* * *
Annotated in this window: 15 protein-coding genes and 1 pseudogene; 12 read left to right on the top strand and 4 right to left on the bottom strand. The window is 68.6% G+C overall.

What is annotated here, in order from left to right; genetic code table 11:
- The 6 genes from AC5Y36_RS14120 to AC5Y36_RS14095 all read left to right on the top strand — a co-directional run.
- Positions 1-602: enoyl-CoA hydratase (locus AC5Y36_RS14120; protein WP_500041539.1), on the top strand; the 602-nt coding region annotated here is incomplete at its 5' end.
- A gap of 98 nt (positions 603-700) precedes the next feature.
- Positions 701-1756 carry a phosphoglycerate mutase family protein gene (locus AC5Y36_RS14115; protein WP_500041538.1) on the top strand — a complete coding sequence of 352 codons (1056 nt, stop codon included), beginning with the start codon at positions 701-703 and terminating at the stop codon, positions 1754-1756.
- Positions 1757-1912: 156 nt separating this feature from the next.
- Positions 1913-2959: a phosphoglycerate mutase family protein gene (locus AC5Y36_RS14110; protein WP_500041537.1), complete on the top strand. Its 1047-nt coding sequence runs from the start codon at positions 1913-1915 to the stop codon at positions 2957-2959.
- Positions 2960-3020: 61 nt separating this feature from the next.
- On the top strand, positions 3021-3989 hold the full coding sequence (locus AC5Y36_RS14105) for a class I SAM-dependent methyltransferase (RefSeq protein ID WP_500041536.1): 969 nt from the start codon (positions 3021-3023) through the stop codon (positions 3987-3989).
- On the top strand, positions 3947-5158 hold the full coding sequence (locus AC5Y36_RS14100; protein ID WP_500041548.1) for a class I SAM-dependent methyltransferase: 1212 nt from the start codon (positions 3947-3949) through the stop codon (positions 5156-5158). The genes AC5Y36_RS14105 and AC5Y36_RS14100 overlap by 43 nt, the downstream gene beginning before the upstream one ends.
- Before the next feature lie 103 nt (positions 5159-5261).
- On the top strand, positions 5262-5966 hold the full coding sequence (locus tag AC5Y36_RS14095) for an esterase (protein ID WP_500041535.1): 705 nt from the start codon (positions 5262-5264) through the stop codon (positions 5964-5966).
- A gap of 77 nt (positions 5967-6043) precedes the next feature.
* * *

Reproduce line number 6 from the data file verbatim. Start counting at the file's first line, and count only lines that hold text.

- Positions 701-1756 carry a phosphoglycerate mutase family protein gene (locus AC5Y36_RS14115; protein WP_500041538.1) on the top strand — a complete coding sequence of 352 codons (1056 nt, stop codon included), beginning with the start codon at positions 701-703 and terminating at the stop codon, positions 1754-1756.